You can replace the stock subs with same-size, 6-1/2”, or 6-3/4” speakers, but anything you put back here will only receive bass frequencies from the stock amplifier. The stock subs also have a low impedance to pull more power out of the small factory amplifier. So your new speakers should be low-impedance models or you should install a new amp to give them more power. Mounting brackets and wiring adapters will be included with your speaker purchase.
When you’re done with this job (and/or the rear side speakers), make sure the seatbelts are secured to stock specifications and working properly. We know you’re too good a person to subject normal-sized adults to long rides back here, but just in case….
And definitely test the speakers before you put everything back together. Trust us, you’ll be glad you did.
Tools needed: Panel tool, small flat blade screwdriver, 7mm socket, ratchet and extension
JL Audio offers two Stealthbox enclosures for the 2016-up Camaro. You can choose from 400-watt or 600-watt models.
Adding bass in your Camaro
No one buys a Camaro to brag about the trunk space (we hope), but there is room for a subwoofer box if you can wedge it in there. We recommend installing the box through the rear-seat pass-through, because the trunk opening is very narrow and this method is a bit easier.
In the coupe, the available space measures 15" H x 27” W x 15”/13” D. Not much, but it’s something. In the convertible, there’s less, because the top has to live somewhere when it’s down and guess where that is? The available space measures 16"H x 30” W x 11”/11” D, taken with the convertible top barrier up.
If you’re looking for a cleaner, somewhat easier subwoofer option for your Camaro coupe, check out one of the 2-ohm JL Audio Stealthbox enclosures designed especially for this Camaro. Two models (400 watts and 600 watts) are available, each of which installs on the driver’s side corner of the trunk without taking up much of the small amount of trunk space you have to begin with. You will have to make a permanent modification to the driver's side trunk liner to install your Stealthbox, but it’ll look great and sound even better once it’s installed. Enter your vehicle info to see the Stealthbox options for your car.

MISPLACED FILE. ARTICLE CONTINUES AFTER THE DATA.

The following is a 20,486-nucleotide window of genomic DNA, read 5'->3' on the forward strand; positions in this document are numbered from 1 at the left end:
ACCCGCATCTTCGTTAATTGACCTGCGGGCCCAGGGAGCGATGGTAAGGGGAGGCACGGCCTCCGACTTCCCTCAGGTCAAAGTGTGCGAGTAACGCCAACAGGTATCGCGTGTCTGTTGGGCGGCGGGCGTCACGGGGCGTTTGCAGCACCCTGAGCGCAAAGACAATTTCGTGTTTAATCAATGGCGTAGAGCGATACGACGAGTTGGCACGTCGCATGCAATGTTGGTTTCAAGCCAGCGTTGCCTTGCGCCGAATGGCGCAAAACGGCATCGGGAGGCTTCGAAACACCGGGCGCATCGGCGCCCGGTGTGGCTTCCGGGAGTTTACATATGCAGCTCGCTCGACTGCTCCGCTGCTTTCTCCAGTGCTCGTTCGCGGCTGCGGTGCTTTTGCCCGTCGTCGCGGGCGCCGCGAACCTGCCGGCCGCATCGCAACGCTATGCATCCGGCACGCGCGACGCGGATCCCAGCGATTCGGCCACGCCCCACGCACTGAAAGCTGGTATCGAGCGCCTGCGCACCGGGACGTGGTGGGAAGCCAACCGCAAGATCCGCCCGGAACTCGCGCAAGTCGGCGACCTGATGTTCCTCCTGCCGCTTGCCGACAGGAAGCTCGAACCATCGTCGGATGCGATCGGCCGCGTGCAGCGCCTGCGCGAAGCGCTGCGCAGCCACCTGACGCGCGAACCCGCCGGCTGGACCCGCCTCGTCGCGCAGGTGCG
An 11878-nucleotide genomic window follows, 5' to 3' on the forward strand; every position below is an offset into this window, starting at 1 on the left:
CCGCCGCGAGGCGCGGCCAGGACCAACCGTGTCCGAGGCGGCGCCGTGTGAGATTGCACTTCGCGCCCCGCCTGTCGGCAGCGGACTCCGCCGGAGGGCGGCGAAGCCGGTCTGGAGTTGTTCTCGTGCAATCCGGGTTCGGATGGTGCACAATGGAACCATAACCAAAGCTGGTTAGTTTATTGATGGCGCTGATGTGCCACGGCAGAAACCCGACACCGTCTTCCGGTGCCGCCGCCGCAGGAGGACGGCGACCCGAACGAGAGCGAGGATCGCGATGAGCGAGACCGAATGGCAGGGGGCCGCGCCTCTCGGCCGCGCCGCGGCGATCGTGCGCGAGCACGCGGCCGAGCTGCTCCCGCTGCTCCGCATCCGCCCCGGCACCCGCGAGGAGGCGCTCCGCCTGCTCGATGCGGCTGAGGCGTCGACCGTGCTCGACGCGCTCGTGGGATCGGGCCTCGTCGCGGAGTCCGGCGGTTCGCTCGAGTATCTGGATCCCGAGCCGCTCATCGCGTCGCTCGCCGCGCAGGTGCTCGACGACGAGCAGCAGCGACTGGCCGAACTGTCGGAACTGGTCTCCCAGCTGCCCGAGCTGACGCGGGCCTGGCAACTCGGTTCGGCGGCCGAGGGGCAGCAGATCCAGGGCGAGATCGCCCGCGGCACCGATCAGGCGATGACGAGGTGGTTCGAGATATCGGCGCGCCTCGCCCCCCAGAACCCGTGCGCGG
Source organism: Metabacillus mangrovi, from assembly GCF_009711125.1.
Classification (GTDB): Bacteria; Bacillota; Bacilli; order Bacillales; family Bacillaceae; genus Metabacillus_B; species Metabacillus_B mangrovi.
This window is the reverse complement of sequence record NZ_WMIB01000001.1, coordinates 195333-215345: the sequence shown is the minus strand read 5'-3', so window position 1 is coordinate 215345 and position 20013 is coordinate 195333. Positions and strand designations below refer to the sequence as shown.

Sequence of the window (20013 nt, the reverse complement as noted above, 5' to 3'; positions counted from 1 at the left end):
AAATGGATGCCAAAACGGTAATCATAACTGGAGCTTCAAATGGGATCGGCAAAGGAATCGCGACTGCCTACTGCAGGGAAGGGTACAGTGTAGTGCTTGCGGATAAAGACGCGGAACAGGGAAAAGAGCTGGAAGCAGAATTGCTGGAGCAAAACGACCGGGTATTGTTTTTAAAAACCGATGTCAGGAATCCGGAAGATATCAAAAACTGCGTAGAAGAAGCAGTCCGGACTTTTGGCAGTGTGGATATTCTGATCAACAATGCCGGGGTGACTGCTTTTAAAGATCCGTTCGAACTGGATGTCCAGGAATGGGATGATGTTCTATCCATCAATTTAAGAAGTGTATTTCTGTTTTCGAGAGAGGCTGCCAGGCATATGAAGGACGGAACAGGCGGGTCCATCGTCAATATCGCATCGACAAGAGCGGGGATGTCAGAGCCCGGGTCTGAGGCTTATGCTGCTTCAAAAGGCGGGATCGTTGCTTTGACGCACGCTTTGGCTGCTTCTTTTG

Adding Dynamat to your Camaro's doors can really help quiet road noise
Other options for your Camaro
There are plenty of other ways to improve your Camaro. Here are some of the ways Crutchfield can help.
Quiet road roar with Dynamat
If you're going to the trouble of replacing the speakers in your Camaro, you're obviously serious about sound. If you want to get the maximum out of your new stereo, consider a Dynamat 10435 Xtreme Door Kit. This heavy-duty noise damping material really makes a difference. One kit should take care of the Camaro's doors. If you're planning on an all-around stereo replacement involving the rear speakers and a sub, you might want to talk to your installer about lining the floorpan and the trunk lid as well. Might as well do it while you're tearing out the interior anyway, right?
Security systems and remote start
Installing a security system in your Camaro won't be easy (security systems rarely are), but it's definitely a good idea in a car like this. Our Crutchfield Advisors can help figure out what you need to get the job done, but we usually recommend taking your car to a professional installer.
Adding remote start capability to your Camaro lets you warm it up in the winter or cool it down in the summer. Installation is usually easier with these systems, but we still ask that you call to order so that we can make sure you get the right harness for your ride.
Find the audio gear that fits your car
Visit our Outfit My Car page and enter your vehicle information to see stereos, speakers, subs, and other audio accessories that will work in your vehicle.